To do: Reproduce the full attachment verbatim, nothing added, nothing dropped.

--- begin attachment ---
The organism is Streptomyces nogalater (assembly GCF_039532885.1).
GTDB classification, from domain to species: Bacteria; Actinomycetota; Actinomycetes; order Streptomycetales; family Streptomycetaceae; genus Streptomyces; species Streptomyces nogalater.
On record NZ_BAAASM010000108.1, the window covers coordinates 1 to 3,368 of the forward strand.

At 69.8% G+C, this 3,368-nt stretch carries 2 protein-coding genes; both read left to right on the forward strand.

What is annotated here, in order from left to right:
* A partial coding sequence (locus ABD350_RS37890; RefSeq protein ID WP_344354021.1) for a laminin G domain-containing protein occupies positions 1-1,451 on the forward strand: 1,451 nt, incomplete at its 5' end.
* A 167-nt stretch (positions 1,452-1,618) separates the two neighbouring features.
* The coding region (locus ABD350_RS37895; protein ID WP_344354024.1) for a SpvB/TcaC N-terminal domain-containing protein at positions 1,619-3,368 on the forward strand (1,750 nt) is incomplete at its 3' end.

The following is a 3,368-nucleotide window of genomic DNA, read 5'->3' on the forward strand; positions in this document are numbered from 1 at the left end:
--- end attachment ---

The organism is Streptomyces nogalater (assembly GCF_039532885.1).
GTDB classification, from domain to species: Bacteria; Actinomycetota; Actinomycetes; order Streptomycetales; family Streptomycetaceae; genus Streptomyces; species Streptomyces nogalater.
On record NZ_BAAASM010000108.1, the window covers coordinates 1 to 3,368 of the forward strand.

At 69.8% G+C, this 3,368-nt stretch carries 2 protein-coding genes; both read left to right on the forward strand.

What is annotated here, in order from left to right:
* A partial coding sequence (locus ABD350_RS37890; RefSeq protein ID WP_344354021.1) for a laminin G domain-containing protein occupies positions 1-1,451 on the forward strand: 1,451 nt, incomplete at its 5' end.
* A 167-nt stretch (positions 1,452-1,618) separates the two neighbouring features.
* The coding region (locus ABD350_RS37895; protein ID WP_344354024.1) for a SpvB/TcaC N-terminal domain-containing protein at positions 1,619-3,368 on the forward strand (1,750 nt) is incomplete at its 3' end.

The following is a 3,368-nucleotide window of genomic DNA, read 5'->3' on the forward strand; positions in this document are numbered from 1 at the left end: